Note that there’s actually only one difference: Morris wants his run game to focus on explosive plays as opposed to efficiency. In 2017, SMU ranked 15th in Standard Downs isoPPP (explosiveness) but still managed to rank 9th in Passing Downs Success Rate, indicating that “missing” on the big play attempt didn’t necessarily kill the drive.

Here’s a comparison of Arkansas and SMU’s offensive metrics from 2015 to 2017:

I’ve double-weighted each team’s best season. So for Arkansas, the 2015 season is double-weighted; for SMU, it’s 2017. My reasoning is that Arkansas’ 2015 offense was the closest to what Bret Bielema wanted, while the 2017 SMU offense was the closest to what Chad Morris wanted.

You can see that the run game priorities are perfectly switched. Both Arkansas and SMU were able to generate a decent amount of passing explosiveness. Arkansas was a little more efficient through the air, and keeping pass efficiency numbers in decent territory will be a big priority for Morris. His kind of offense can fall apart if the quarterback can’t make basic throws.

Looking at the run game, let’s take a close look at the running backs. We’ll use two stats: opportunity rate, or the percentage of run plays that gain at least 5 yards (that is, the “opportunity” for a big play), and bonus yards per opportunity, or the average number of yards gained beyond five on those opportunities. Opportunity rate is a decent measure of efficiency (consistently getting five yards is a nice goal for a running back), while bonus yards are better at measuring explosiveness.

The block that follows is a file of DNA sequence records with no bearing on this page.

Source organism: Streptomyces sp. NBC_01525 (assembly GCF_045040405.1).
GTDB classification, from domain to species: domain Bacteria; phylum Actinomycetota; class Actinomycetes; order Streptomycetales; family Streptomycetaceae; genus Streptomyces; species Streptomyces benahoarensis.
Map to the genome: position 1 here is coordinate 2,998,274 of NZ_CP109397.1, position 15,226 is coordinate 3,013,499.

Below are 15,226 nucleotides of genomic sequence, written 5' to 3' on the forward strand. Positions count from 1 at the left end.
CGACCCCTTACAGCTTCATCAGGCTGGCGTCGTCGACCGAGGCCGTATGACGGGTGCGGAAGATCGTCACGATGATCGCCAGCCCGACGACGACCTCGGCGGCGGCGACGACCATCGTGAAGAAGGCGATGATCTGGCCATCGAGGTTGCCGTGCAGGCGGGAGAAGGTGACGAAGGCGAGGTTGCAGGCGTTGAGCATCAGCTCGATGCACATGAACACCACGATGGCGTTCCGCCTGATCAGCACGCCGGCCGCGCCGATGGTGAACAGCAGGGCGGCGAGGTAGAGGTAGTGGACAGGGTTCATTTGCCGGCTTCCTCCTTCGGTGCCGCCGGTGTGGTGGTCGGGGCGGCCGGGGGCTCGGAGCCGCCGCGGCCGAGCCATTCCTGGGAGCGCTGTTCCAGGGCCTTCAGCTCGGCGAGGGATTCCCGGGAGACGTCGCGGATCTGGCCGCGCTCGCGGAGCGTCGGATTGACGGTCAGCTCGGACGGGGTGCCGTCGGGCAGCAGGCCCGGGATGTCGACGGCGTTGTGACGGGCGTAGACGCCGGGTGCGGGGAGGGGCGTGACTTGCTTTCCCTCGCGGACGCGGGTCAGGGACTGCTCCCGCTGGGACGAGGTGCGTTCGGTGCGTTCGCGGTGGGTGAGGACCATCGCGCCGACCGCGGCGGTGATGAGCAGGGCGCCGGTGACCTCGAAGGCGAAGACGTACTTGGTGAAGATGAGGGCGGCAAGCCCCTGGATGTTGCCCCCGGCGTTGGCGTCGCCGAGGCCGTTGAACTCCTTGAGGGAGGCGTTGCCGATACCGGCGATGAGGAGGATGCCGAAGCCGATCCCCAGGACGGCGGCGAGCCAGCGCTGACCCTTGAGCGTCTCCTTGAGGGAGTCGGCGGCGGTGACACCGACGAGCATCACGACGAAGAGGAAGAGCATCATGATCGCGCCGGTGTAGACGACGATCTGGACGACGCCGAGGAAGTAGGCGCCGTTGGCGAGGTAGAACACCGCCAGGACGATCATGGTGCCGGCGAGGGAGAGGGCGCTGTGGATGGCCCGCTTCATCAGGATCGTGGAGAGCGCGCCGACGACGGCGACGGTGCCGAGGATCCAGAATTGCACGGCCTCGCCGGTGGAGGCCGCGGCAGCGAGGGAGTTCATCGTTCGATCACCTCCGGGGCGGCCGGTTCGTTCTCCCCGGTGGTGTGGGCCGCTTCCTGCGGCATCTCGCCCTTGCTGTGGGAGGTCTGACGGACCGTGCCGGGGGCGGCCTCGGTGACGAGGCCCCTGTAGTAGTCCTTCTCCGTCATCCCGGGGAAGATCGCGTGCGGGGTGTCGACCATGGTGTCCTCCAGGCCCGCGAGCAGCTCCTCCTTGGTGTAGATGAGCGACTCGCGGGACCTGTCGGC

Here’s Arkansas in 2017:

  • Devwah Whaley: 36.2% opportunity, 4.1 bonus yards
  • David Williams: 42.5% opportunity, 4.3 bonus yards
  • Chase Hayden: 42.6% opportunity, 4.8 bonus yards

Hayden measures best here, albeit against weaker competition before his injury, while Whaley had a sophomore slump.

But compare those bonus yards numbers to SMU:

  • Xavier Jones: 37.4% opportunity, 7.2 bonus yards
  • Ke’Mon Freeman: 25.2% opportunity, 5.4 bonus yards
  • Braedon West: 54.8% opportunity, 6.5 bonus yards

After weighting the numbers based on total carries, Arkansas’ three backs had a collective opportunity rate of 39.93%, but averaged just 4.33 bonus yards per opportunity (9.33 yards per rush on opportunity runs). Comparatively, SMU’s backs had a collective opportunity rate of just 36.55%, but averaged 6.58 bonus yards per opportunity (11.58 yards per rush). That means that SMU’s top three backs gained 42.47% of their total rushing yards on big runs, while Arkansas backs’ bonus yards made up just 34.42% of their total yards, despite having more chances. That’s not going to cut it against elite SEC defenses, where big plays can turn the tide of games.

In future articles, we’ll dig deeper into Morris’ SMU offense as we prepare for a new era of Razorback football.